Marcin Lewinski: Internet Political Discussion Forums as an Argumentative Activity Type. A Pragma-dialectical Analysis of Online Forms of Strategic Manoeuvring in Reacting Critically Content Type Journal Article Pages 255-259 DOI 10.1007/s10503-011-9201-3 Authors Paul van den Hoven, Utrecht University, Utrecht, The Netherlands Journal Argumentation Online ISSN 1572-8374 Print ISSN 0920-427X Journal Volume Volume 25 Journal Issue Volume 25, Number 2.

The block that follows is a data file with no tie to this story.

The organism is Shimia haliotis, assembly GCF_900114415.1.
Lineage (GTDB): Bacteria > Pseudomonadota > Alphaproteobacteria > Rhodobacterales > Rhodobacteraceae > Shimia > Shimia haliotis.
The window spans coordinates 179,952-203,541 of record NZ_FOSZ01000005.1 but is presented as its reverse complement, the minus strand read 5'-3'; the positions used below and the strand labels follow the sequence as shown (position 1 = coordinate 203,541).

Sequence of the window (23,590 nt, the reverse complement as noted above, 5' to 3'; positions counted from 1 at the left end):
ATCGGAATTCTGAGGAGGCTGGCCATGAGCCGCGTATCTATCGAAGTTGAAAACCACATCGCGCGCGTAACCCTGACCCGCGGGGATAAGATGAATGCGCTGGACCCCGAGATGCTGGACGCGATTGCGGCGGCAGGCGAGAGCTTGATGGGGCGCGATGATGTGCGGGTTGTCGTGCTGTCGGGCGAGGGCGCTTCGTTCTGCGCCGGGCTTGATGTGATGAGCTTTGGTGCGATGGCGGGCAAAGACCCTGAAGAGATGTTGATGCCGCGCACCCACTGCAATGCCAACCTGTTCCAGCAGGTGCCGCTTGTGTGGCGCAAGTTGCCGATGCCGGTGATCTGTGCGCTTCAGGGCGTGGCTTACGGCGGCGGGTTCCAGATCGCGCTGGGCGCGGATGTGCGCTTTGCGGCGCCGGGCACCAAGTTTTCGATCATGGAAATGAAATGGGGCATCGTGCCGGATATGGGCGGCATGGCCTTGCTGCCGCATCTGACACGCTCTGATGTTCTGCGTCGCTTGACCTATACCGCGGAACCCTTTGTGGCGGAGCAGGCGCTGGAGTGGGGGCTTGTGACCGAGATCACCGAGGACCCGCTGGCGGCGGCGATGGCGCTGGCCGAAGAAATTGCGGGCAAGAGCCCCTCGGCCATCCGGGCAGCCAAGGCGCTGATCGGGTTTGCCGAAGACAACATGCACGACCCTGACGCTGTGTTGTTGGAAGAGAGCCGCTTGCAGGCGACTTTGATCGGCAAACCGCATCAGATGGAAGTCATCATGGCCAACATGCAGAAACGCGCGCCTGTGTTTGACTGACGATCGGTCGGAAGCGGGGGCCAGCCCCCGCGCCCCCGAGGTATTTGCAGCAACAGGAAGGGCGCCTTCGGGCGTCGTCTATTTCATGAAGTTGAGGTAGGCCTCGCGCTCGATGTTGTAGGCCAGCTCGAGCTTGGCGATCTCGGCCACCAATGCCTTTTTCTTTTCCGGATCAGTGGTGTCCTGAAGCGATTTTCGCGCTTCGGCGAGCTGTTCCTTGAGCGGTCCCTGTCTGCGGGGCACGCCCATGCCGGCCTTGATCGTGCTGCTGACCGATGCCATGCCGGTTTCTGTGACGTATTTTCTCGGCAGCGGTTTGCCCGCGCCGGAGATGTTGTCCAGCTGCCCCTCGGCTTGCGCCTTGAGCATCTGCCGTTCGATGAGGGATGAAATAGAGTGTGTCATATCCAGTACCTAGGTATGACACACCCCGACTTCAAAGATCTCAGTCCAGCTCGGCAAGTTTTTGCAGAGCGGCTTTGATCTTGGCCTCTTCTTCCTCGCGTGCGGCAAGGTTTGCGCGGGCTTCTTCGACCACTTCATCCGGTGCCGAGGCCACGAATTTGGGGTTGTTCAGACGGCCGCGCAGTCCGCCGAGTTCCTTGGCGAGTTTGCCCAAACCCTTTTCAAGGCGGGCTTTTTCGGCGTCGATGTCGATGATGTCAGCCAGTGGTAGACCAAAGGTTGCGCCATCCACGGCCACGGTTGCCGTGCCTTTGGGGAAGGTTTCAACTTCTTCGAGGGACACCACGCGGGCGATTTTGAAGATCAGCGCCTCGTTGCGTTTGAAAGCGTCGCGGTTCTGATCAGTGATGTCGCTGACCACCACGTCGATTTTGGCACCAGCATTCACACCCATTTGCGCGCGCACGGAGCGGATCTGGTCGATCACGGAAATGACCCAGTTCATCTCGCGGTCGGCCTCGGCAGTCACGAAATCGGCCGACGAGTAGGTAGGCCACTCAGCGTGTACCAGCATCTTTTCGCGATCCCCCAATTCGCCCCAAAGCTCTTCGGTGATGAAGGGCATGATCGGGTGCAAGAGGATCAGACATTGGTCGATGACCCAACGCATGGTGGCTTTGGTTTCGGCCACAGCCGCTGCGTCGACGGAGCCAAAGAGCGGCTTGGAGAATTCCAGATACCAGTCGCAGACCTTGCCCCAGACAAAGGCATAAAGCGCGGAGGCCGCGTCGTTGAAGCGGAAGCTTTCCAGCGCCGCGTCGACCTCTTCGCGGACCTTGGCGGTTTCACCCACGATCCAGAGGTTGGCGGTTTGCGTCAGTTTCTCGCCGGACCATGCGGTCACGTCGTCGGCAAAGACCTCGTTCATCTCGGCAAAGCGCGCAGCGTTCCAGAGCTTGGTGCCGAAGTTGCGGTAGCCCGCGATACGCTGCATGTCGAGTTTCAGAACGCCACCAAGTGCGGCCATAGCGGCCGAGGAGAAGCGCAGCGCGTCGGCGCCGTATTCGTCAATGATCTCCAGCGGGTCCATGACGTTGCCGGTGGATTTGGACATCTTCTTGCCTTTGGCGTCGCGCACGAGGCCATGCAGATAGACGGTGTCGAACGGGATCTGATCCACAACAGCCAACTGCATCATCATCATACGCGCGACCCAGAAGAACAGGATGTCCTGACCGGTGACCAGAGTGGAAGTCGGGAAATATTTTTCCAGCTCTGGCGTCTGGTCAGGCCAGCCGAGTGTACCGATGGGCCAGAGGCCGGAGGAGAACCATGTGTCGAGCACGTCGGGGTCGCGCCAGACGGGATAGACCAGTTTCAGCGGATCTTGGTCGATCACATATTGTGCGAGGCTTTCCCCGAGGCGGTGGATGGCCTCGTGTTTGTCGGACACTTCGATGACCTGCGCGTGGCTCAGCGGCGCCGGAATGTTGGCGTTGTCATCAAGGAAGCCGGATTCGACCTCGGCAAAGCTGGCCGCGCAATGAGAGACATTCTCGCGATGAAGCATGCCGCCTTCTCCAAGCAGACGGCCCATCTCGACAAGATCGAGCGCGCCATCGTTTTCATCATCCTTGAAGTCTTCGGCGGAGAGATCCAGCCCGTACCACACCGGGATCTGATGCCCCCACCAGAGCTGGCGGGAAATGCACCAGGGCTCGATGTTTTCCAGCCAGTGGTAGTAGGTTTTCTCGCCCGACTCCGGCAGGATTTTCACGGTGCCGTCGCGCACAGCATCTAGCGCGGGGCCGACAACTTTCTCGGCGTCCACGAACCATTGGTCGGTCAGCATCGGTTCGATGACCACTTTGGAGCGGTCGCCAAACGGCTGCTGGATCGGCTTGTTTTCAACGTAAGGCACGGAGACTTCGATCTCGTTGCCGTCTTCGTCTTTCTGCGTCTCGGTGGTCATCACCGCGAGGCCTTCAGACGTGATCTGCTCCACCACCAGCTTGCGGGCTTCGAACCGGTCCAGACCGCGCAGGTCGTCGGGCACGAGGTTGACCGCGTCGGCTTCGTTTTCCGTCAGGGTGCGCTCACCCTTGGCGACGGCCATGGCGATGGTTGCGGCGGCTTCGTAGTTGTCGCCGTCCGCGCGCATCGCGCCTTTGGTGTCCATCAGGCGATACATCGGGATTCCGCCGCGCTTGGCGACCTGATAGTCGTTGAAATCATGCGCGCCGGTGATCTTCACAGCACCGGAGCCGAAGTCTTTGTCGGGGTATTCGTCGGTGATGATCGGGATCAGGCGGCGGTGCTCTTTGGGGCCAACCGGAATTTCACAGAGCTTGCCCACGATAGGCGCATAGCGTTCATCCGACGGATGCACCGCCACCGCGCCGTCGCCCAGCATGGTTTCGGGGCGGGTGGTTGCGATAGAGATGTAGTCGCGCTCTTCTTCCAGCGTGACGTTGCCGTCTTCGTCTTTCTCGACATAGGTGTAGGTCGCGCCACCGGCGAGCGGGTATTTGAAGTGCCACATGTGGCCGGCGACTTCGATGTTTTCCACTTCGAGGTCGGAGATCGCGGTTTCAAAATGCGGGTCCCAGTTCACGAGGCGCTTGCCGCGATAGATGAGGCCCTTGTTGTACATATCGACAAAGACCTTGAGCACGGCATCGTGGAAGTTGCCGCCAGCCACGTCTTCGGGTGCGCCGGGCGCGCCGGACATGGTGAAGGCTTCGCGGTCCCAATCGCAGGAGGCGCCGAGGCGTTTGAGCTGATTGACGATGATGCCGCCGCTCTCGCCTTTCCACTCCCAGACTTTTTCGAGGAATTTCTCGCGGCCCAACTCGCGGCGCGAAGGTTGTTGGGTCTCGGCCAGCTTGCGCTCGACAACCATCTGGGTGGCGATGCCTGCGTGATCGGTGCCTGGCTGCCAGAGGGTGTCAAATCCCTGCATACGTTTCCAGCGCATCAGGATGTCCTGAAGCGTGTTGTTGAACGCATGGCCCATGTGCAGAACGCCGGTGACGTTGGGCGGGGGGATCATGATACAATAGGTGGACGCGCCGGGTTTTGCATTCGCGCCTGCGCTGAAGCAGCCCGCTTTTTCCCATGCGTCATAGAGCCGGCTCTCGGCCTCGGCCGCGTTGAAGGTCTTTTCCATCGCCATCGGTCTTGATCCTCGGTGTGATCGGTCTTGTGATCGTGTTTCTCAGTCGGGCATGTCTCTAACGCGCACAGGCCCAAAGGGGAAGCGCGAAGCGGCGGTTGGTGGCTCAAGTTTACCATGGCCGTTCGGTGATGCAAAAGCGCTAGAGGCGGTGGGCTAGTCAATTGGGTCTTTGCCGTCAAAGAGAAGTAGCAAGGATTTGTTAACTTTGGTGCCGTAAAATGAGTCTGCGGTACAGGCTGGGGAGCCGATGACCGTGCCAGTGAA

ZusammenfassungDer Artikel wirft einen religionswissenschaftlichen Blick auf soziologische Theorien zu Religion und Moderne und neuere empirische Befunde,1 und diskutiert dabei auch die inhärente Eurozentrik wirkmächtiger Theoriekonstrukte. Primärer Fokus ist die kontrovers geführte Debatte, ob sich die religiöse Gegenwartskultur Europas durch Säkularisierung oder Individualisierung auszeichne. Diese Frage ist nicht nur eine der Empirie, vielmehr sind auch der perspektivische Blick und der Religionsbegriff entscheidend, ob Religion wahrgenommen wird oder nicht. Dies tangiert v. a. sogenannt postmoderne Spiritualität, deren Ausdrucksformen mit einem herkömmlichen Religionsbegriff, (...) der sich an offizieller, institutionalisierter Religion orientiert, nicht erfasst werden können. Heute sind sie jedoch gerade auch unter Kirchenmitgliedern zu finden. Dies ist einer der teilweise überraschenden Befunde der länderübergreifenden quantitativen Erhebungen des Religionsmonitor 2008. In einem ersten Teil des Artikels werden die Resultate und ihre ganz unterschiedlichen Auswertungen dargestellt und analysiert. Ein zweiter Teil thematisiert wirkmächtige Modernetheorien und die Adaptions- und Wandlungsprozesse in der Theoriebildung, die sich unter dem Druck der Empirie zu ständigen Neujustierungen gezwungen sah – bis hin zum heutigen Hang, die Säkularisierungs- wie auch die Privatisierungsthese aufzugeben oder umzucodieren. (shrink)